As Turkey heads to local elections, the prospective electoral behavior of the nationalist constituency constitutes one of the main topics of discussion. In Turkey, there exist two kinds of nationalism, Turkish nationalism and Kurdish nationalism. Although Kurdish nationalists consider themselves "democratic socialists" or "Marxists-Leninists," their policies are nothing but separatist and ethnic in nature.
In the last century of the Ottoman Empire, Yusuf Akçura famously summarized the main policies of the Ottoman State as three types: Western, nationalist and Islamist. These three categories of policies have always coexisted in Turkish politics; yet, how they have intersected, and which have predominated at certain points in history have varied greatly.
Today, Western democracy is grappling with escalating racism, xenophobia and Islamophobia. Considering that German Nazi leader Adolf Hitler emerged in a similar climate of discrimination, the rise of extremely racist political parties in Germany, Austria, the Netherlands and France raises alarms for the future of Continental Europe. In fact, right before elections in Europe, Western politicians always play up anti-Turkish sentiments of extremely nationalist and racist voters by targeting President Recep Tayyip Erdoğan in particular.
The fact is Europe has a long history of racism. For Christian Europeans, not only Muslims, but also Jews, have always been the "others." For hundreds of years, the Jewish community had to live in the ghettos of the most prosperous cities in Europe; therefore, rising xenophobia and Islamophobia in European countries could easily swing toward anti-Semitism. Historically in Europe, anti-Semitism has always been a reality, and the expansion of xenophobia in the vast majority of the public could easily spin out of control.
To determine whether the rise of racism and xenophobia in Europe could influence Turkish politics adversely, we need to examine the rising current of nationalism in Turkey. It is widely known that Turkish politics mainly rely on the balance between right- and left-wing political parties. Seventy percent of the Turkish electorate consider themselves right-wing, while the remaining 30 percent lean toward the left. However, the Turkish political spectrum, ranging from Kemalists to Islamists and from nationalists to conservatives, is far too complex to be defined by a black-and-white division.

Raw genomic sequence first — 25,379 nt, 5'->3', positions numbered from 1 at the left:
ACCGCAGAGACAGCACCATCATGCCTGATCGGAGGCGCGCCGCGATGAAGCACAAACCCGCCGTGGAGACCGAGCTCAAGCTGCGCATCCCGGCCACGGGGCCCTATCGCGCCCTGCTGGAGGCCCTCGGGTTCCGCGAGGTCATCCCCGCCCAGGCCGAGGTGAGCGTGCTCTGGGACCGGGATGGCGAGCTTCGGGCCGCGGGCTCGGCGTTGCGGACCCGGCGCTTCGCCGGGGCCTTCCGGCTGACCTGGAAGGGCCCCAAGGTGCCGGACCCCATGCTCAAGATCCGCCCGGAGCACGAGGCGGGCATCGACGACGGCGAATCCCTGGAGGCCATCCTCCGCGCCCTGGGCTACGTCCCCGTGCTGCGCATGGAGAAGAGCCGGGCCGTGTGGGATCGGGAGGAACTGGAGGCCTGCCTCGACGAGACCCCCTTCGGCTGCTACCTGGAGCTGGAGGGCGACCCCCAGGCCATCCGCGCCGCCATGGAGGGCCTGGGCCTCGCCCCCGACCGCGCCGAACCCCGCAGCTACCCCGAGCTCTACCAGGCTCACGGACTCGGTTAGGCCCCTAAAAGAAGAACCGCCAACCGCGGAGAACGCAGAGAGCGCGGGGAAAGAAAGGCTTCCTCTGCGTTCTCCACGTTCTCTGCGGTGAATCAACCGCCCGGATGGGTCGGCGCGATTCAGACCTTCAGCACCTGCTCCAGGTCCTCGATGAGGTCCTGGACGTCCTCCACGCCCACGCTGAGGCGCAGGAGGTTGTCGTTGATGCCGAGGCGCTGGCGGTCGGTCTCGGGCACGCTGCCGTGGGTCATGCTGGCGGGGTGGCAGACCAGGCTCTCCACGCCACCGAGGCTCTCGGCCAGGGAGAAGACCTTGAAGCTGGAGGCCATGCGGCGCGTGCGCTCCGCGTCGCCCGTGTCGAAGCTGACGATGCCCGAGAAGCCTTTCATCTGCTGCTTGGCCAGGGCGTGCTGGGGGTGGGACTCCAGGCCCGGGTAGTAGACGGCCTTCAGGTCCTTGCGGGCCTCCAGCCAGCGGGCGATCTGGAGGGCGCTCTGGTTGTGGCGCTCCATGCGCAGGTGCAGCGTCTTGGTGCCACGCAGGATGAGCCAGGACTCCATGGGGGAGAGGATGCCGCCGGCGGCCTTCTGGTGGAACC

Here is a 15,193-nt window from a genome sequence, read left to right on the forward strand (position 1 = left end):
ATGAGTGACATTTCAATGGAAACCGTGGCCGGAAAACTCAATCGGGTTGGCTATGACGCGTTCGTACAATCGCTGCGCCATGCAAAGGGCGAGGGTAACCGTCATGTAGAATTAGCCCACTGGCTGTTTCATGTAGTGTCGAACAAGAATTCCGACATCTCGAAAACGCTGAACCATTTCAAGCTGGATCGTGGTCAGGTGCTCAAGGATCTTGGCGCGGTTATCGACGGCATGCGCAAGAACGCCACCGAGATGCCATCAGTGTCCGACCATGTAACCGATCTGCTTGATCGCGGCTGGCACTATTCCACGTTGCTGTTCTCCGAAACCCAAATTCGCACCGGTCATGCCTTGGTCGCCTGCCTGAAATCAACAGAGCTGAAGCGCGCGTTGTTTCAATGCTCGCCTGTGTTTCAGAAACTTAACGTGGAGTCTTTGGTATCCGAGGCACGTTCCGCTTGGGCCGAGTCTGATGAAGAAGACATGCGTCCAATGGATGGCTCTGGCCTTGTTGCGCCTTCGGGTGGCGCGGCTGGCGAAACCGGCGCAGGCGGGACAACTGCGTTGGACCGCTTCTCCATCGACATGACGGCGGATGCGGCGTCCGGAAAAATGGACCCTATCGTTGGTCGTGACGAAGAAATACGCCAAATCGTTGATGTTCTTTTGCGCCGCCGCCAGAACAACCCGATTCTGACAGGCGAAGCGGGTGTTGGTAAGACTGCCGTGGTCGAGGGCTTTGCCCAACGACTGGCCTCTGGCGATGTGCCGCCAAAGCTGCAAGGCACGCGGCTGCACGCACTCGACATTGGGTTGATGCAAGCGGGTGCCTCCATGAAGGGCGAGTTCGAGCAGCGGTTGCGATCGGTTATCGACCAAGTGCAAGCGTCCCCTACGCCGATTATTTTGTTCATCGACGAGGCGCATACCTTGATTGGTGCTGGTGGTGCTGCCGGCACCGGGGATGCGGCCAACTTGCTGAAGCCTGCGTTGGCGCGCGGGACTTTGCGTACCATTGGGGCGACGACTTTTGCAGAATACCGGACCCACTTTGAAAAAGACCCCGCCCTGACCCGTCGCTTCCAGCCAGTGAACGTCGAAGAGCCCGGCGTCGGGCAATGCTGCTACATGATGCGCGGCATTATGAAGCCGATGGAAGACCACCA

In Turkey, nationalist electors consider themselves right-wing, with electoral support for the Nationalist Movement Party (MHP) fluctuating from 10 percent to 18 percent in the last decade. In fact, voters who support right and left political parties often prefer the MHP as their back-up party. Recently, a new nationalist political party, the Good Party (İP), which emerged from within the MHP, succeeded in taking 10 percent of the total vote. If we consider the fact that the sum of the votes of these two national and conservative political parties reached 20 percent, we must ask the question of if nationalism is on the rise in Turkey. Since the Peoples' Democratic Party (HDP) represents Kurdish nationalism, we need to consider whether a rise of nationalism would lead to discrimination and racism in Turkey.
Erdoğan has long been one of the most influential political actors in the international arena thanks to his conscientious consideration of world politics. Detecting the danger that was hidden in the rising separatist demands in Europe, which first appeared in the Basque Country, Erdogan has adopted policies and discourse that have strengthen the nation-state structure. While European countries have begun to fortify their own nation-state structures, the new administration of the United States has adopted a new nationalist perspective that mainly overlooks the power of international organizations.
In Turkey, nationalism refers to showing due respect toward the national values, history, culture, religion and customs of the country. Instead of being totally dependent upon Western states, the national policy refers to prioritizing Turkey's national interests and independence. In the post-Cold War era, Turkey has been a pioneer in pursuing its own national interests instead of the interests of one hegemonic bloc. MHP Chairman Devlet Bahçeli has adopted such a national stance by situating his political party close to the center of Turkish politics.
Contrary to European politics, Turkish nationalism has never relied on racist and xenophobic dictums and principles; instead, Turkish nationalism refers to a commitment to the country, history, people and the state. In this respect, the Justice and Development Party (AK Party) has itself been a nationalist political party whose long-standing political power concluded with the rise of national votes.